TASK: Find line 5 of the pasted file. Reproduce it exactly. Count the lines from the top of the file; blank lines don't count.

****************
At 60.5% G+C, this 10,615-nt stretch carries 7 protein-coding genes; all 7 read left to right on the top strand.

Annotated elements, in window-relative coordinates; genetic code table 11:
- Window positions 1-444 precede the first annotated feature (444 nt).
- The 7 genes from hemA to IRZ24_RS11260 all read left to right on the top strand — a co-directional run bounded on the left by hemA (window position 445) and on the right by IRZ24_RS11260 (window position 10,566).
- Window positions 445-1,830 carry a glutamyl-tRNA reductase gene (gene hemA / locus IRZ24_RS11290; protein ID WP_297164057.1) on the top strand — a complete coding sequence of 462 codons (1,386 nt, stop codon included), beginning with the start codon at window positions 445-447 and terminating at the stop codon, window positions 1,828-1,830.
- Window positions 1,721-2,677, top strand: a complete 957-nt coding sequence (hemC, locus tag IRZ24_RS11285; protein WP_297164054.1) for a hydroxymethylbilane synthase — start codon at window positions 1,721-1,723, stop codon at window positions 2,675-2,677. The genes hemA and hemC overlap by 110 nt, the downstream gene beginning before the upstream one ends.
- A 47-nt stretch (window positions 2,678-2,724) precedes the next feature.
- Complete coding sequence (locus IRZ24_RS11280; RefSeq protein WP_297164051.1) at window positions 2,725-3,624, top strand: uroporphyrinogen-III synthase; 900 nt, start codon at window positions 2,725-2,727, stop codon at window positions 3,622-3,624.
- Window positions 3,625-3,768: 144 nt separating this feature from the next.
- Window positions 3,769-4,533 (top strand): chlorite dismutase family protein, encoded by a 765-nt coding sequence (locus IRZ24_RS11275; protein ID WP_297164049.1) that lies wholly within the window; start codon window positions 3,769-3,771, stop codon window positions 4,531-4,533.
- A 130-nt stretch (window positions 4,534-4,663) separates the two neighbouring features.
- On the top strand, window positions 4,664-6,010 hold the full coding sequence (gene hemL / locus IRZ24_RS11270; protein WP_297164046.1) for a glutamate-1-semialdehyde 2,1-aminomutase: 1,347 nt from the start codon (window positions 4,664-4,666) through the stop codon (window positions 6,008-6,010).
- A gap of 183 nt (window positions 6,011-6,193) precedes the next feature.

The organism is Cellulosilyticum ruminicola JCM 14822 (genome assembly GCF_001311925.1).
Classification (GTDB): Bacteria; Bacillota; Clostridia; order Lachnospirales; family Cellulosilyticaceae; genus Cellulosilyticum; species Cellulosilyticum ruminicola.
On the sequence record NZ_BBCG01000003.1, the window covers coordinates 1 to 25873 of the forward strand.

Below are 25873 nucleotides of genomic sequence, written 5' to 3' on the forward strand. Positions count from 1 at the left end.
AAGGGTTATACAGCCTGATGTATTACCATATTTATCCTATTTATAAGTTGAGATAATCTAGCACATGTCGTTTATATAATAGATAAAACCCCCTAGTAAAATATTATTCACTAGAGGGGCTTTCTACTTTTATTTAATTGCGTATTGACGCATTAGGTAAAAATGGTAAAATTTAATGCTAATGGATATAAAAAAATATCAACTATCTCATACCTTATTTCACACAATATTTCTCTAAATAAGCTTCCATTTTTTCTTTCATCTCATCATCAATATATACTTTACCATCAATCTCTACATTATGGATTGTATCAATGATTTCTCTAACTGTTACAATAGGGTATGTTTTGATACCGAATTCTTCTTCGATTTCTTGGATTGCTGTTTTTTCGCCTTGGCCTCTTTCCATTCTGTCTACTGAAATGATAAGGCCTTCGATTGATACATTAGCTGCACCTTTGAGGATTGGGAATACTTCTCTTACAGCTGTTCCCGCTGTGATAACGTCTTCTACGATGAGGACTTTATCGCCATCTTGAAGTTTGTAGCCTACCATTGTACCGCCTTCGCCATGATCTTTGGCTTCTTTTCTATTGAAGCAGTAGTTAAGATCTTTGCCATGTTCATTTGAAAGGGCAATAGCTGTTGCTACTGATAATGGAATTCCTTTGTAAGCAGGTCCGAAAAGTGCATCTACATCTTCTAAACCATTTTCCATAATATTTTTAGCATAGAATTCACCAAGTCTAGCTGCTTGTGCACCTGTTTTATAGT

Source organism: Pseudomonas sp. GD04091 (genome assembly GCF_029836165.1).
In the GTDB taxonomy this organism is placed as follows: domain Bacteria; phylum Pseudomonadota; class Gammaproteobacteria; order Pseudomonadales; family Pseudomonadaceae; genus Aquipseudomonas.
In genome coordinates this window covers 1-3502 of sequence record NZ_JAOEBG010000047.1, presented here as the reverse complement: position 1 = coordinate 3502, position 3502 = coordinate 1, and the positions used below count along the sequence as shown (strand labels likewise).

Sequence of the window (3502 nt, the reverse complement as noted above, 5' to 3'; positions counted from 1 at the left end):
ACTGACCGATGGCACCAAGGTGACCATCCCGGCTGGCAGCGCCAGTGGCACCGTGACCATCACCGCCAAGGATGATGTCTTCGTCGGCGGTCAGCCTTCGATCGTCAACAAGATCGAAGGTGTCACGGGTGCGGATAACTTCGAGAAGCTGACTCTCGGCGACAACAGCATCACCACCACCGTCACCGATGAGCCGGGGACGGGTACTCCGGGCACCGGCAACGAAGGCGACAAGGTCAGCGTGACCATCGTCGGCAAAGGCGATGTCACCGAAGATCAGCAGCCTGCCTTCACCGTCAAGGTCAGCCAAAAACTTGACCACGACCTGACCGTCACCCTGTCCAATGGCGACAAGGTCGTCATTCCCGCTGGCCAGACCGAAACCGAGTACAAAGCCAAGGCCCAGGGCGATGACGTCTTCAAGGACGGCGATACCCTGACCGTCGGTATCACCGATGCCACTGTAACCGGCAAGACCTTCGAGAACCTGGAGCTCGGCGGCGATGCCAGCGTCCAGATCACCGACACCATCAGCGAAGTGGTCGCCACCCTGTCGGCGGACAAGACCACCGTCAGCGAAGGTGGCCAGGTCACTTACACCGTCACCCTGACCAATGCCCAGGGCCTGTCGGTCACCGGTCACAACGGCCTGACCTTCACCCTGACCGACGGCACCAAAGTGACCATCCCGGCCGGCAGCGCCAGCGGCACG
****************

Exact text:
- Window positions 445-1,830 carry a glutamyl-tRNA reductase gene (gene hemA / locus IRZ24_RS11290; protein ID WP_297164057.1) on the top strand — a complete coding sequence of 462 codons (1,386 nt, stop codon included), beginning with the start codon at window positions 445-447 and terminating at the stop codon, window positions 1,828-1,830.